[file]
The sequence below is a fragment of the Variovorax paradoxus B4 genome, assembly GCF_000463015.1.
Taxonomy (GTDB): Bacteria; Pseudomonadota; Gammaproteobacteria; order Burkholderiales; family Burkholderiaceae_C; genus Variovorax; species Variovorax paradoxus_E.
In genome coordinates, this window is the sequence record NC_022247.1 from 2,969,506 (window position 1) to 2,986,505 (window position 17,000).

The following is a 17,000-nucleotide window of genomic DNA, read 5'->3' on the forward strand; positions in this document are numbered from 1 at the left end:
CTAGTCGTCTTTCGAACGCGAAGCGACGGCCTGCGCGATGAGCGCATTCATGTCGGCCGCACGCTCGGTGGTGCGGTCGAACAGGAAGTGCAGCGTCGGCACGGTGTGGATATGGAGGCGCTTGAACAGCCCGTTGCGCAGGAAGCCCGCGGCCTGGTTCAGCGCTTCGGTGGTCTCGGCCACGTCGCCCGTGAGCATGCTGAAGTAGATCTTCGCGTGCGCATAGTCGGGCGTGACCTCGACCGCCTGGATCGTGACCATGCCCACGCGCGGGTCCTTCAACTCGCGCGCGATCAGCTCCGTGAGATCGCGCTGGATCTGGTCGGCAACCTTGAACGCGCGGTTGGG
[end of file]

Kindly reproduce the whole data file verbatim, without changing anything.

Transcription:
The sequence below is a fragment of the Variovorax paradoxus B4 genome, assembly GCF_000463015.1.
Taxonomy (GTDB): Bacteria; Pseudomonadota; Gammaproteobacteria; order Burkholderiales; family Burkholderiaceae_C; genus Variovorax; species Variovorax paradoxus_E.
In genome coordinates, this window is the sequence record NC_022247.1 from 2,969,506 (window position 1) to 2,986,505 (window position 17,000).

The following is a 17,000-nucleotide window of genomic DNA, read 5'->3' on the forward strand; positions in this document are numbered from 1 at the left end:
CTAGTCGTCTTTCGAACGCGAAGCGACGGCCTGCGCGATGAGCGCATTCATGTCGGCCGCACGCTCGGTGGTGCGGTCGAACAGGAAGTGCAGCGTCGGCACGGTGTGGATATGGAGGCGCTTGAACAGCCCGTTGCGCAGGAAGCCCGCGGCCTGGTTCAGCGCTTCGGTGGTCTCGGCCACGTCGCCCGTGAGCATGCTGAAGTAGATCTTCGCGTGCGCATAGTCGGGCGTGACCTCGACCGCCTGGATCGTGACCATGCCCACGCGCGGGTCCTTCAACTCGCGCGCGATCAGCTCCGTGAGATCGCGCTGGATCTGGTCGGCAACCTTGAACGCGCGGTTGGG